Skip to main content

By Karen Shirer, Ph.D.


  • The conflict in Ukraine is what the U.S. military has prepared and trained for to be ready when the need arises. Both service members and their families are on heightened alert.
  • Family service providers play an important role in supporting military families through deployment and permanent change of stations (PCS). They need to redouble their efforts to support family readiness and resilience.
  • Numerous OneOp resources are available to equip service providers with the knowledge and skills to support military family readiness during times of transition. 

Amongst the various strains and strands of stress and anxiety stemming from the violence in Ukraine comes the subtle but growing sense of dread and concern among the families of military service members. Practitioners will no doubt experience more urgent inquiries from stressed and anxious family members as units across the military prepare for the possibility of escalation.

 – Dr. Keith Tidball

The above quote came from the opening sentences of the blog post, OneOp, and the Ukraine Context, on March 30, 2022, about the impacts of the Ukraine conflict on military families and the professionals who work with them. 

Dr. Tidball reminds us that service members are prepared and trained for the possibility of deployment to war zones like Ukraine. It’s what they signed up for. Although troops have not currently deployed directly to Ukraine, they continue to support the NATO mission in Eastern Europe. The conflict also poses a risk for future escalation in the region and other regions in the world. 

Dr. Tidball also reminds us that military families are anxious and stressed about the possibility of escalation and the deployment of their service members with some already deployed.

Military families have long played a critical role in military readiness. Dr. Tidball calls for all who support military families to “redouble” their efforts to promote military family readiness and resilience. Below you will find OneOp resources that can help service providers with these efforts during deployment and other transitions.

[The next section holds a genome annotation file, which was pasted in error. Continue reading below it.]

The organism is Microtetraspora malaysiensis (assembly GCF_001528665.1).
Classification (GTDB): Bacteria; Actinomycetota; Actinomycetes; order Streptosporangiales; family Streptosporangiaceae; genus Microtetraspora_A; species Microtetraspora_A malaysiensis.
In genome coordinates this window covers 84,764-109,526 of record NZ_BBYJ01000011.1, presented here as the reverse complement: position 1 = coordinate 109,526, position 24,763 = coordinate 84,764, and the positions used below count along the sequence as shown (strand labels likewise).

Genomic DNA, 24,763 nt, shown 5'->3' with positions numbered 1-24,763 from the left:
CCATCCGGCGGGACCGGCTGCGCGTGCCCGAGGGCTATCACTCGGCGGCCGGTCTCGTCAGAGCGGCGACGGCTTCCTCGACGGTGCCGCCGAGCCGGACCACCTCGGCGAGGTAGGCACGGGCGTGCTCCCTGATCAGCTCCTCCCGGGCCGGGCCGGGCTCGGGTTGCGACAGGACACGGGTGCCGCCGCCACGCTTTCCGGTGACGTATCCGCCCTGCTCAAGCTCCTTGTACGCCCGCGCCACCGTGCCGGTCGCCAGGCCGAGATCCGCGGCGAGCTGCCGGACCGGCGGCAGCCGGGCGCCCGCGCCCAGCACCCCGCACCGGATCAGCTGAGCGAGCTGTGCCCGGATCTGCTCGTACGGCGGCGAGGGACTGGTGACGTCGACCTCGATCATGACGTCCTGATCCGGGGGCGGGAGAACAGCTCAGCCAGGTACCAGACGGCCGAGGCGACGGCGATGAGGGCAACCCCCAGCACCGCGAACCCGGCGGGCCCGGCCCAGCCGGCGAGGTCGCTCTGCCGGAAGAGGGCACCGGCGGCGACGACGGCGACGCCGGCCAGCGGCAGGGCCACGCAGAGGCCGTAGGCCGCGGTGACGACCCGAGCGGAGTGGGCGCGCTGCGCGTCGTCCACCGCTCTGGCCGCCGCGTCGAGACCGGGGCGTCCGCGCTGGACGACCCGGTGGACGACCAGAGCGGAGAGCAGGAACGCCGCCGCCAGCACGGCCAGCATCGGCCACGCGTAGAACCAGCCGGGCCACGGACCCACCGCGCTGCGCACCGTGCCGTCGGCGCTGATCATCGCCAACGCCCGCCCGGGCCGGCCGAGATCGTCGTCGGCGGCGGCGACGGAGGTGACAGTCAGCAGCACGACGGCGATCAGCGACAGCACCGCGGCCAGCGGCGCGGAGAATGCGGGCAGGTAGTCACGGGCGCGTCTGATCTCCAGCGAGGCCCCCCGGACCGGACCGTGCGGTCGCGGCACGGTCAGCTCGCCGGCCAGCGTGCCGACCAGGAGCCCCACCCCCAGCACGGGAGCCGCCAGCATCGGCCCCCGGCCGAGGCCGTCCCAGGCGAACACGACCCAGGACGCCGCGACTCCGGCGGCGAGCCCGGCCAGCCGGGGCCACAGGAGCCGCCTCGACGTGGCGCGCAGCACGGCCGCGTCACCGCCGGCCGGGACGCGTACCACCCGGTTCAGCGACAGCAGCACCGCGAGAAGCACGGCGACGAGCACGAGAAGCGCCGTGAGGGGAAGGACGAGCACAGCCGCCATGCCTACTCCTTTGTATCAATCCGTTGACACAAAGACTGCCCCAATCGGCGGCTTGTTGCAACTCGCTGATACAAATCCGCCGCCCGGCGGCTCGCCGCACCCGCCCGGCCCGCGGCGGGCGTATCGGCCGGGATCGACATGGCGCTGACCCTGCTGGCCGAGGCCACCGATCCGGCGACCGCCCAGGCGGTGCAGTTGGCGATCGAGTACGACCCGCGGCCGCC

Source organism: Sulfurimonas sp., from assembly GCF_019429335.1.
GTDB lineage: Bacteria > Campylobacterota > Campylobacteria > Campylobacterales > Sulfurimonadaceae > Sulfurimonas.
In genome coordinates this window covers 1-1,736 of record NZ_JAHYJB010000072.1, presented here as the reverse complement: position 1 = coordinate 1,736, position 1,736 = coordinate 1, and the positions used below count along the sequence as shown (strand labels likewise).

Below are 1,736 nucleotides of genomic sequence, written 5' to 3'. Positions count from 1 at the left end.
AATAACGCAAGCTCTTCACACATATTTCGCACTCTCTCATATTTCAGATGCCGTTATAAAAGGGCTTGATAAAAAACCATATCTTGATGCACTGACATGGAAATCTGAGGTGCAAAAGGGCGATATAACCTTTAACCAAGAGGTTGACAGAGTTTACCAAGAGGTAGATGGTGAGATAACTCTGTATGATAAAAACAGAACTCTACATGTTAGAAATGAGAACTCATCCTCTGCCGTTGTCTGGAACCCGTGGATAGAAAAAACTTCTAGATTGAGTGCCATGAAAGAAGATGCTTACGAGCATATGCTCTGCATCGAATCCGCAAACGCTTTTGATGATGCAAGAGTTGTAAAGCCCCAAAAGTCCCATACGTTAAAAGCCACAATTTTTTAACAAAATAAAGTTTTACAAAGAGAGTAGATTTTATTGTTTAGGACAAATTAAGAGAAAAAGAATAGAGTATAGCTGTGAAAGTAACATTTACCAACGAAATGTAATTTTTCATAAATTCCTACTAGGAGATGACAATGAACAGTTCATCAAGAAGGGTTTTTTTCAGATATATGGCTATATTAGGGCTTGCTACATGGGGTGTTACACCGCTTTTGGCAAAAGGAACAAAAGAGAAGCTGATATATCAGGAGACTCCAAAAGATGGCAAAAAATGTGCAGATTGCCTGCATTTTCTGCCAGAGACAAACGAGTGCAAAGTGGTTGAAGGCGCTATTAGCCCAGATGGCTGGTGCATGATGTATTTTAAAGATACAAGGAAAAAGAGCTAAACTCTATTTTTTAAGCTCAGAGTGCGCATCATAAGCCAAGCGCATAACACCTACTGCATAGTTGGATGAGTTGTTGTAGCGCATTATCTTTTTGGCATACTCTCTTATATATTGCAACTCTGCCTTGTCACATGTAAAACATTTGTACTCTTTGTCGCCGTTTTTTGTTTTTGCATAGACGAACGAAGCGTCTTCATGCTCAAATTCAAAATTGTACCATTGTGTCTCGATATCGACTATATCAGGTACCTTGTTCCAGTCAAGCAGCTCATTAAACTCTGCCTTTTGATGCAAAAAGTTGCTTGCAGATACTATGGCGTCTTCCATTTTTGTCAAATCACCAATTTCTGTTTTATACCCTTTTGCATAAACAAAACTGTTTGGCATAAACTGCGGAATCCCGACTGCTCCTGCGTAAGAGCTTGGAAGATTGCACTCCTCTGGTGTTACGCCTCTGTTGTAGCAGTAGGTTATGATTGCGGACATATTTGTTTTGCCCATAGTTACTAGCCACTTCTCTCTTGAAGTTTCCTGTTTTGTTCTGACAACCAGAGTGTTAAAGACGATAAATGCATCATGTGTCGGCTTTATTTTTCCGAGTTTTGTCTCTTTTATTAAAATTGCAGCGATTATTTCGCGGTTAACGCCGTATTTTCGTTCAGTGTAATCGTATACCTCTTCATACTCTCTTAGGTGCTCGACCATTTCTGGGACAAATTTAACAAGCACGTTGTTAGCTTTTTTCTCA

OneOp Resources on Deployment and Other Transitions

Deployment and permanent change of stations (PCS), whether as a single event or both events at the same time, often create anticipatory stress (AS) for both service members and their families. The blog post, Anticipatory Stress, defines AS as an increased stress reaction in anticipation of a difficult or unpredictable situation. Symptoms of AS and practical strategies for managing it are given. 

Many military families have and will continue to experience deployment. Several recent blog posts highlight research and resources to help you support them:

Service members are continuing to experience Permanent Change of Stations (PCS) that require their families to move to new communities. Check out these blog posts for research and resources on PCSing:

The future remains uncertain about the outcome of the conflict in Ukraine and other conflicts around the globe but deployment and PCSing will remain a fact of life for military families. What can you do to support the military families you serve to strengthen their resilience and readiness?

Calls to Action

  • Share this blog post with colleagues who support military families experiencing deployment and/or PCSing, and with friends and family members who are experiencing deployment.
  • Check out the resources (blog posts and webinars) and research highlighted in this blog post. 
  • Search the rich repository of deployment information on OneOp. Check out upcoming and past OneOp webinars. Continuing Education credits are available for OneOp webinars. 
  • Watch for future blog posts on deployment and PCSing at OneOp Family Transitions
  • Check on military families that you know and see how they are doing.

Writers Biography

Karen Shirer Karen Shirer, previous Associate Dean of the University of Minnesota Extension Center for Family Development. Karen is also the parent of two adult daughters, a grandmother, a spouse, and a cancer survivor.



Photo source: Flicker